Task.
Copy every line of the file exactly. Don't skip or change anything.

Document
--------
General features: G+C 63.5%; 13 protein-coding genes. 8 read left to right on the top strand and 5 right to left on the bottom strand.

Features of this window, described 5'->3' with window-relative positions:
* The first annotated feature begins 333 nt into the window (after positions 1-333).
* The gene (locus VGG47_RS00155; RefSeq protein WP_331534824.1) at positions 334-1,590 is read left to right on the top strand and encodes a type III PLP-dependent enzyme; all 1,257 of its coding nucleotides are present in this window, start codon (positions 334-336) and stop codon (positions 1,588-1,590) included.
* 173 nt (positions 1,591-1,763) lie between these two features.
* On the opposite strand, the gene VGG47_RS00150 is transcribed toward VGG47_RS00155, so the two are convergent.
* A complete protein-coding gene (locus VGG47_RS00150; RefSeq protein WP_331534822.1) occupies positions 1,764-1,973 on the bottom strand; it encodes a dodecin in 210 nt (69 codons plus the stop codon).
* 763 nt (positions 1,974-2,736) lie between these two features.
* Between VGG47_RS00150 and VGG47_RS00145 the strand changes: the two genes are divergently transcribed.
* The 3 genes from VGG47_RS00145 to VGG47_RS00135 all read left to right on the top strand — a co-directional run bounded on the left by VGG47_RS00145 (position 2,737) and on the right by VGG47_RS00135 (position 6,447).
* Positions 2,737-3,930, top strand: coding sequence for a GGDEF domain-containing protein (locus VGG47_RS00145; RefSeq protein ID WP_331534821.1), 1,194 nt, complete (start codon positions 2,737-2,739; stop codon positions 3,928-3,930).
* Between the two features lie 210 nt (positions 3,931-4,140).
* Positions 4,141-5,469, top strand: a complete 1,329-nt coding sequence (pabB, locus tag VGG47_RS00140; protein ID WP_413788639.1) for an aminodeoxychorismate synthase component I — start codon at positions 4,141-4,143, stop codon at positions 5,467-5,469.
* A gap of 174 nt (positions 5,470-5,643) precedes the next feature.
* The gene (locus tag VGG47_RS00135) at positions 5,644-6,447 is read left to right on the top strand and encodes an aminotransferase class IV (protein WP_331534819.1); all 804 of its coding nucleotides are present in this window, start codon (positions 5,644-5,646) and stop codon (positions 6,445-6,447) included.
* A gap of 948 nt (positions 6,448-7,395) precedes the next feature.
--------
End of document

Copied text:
General features: G+C 63.5%; 13 protein-coding genes. 8 read left to right on the top strand and 5 right to left on the bottom strand.

Features of this window, described 5'->3' with window-relative positions:
* The first annotated feature begins 333 nt into the window (after positions 1-333).
* The gene (locus VGG47_RS00155; RefSeq protein WP_331534824.1) at positions 334-1,590 is read left to right on the top strand and encodes a type III PLP-dependent enzyme; all 1,257 of its coding nucleotides are present in this window, start codon (positions 334-336) and stop codon (positions 1,588-1,590) included.
* 173 nt (positions 1,591-1,763) lie between these two features.
* On the opposite strand, the gene VGG47_RS00150 is transcribed toward VGG47_RS00155, so the two are convergent.
* A complete protein-coding gene (locus VGG47_RS00150; RefSeq protein WP_331534822.1) occupies positions 1,764-1,973 on the bottom strand; it encodes a dodecin in 210 nt (69 codons plus the stop codon).
* 763 nt (positions 1,974-2,736) lie between these two features.
* Between VGG47_RS00150 and VGG47_RS00145 the strand changes: the two genes are divergently transcribed.
* The 3 genes from VGG47_RS00145 to VGG47_RS00135 all read left to right on the top strand — a co-directional run bounded on the left by VGG47_RS00145 (position 2,737) and on the right by VGG47_RS00135 (position 6,447).
* Positions 2,737-3,930, top strand: coding sequence for a GGDEF domain-containing protein (locus VGG47_RS00145; RefSeq protein ID WP_331534821.1), 1,194 nt, complete (start codon positions 2,737-2,739; stop codon positions 3,928-3,930).
* Between the two features lie 210 nt (positions 3,931-4,140).
* Positions 4,141-5,469, top strand: a complete 1,329-nt coding sequence (pabB, locus tag VGG47_RS00140; protein ID WP_413788639.1) for an aminodeoxychorismate synthase component I — start codon at positions 4,141-4,143, stop codon at positions 5,467-5,469.
* A gap of 174 nt (positions 5,470-5,643) precedes the next feature.
* The gene (locus tag VGG47_RS00135) at positions 5,644-6,447 is read left to right on the top strand and encodes an aminotransferase class IV (protein WP_331534819.1); all 804 of its coding nucleotides are present in this window, start codon (positions 5,644-5,646) and stop codon (positions 6,445-6,447) included.
* A gap of 948 nt (positions 6,448-7,395) precedes the next feature.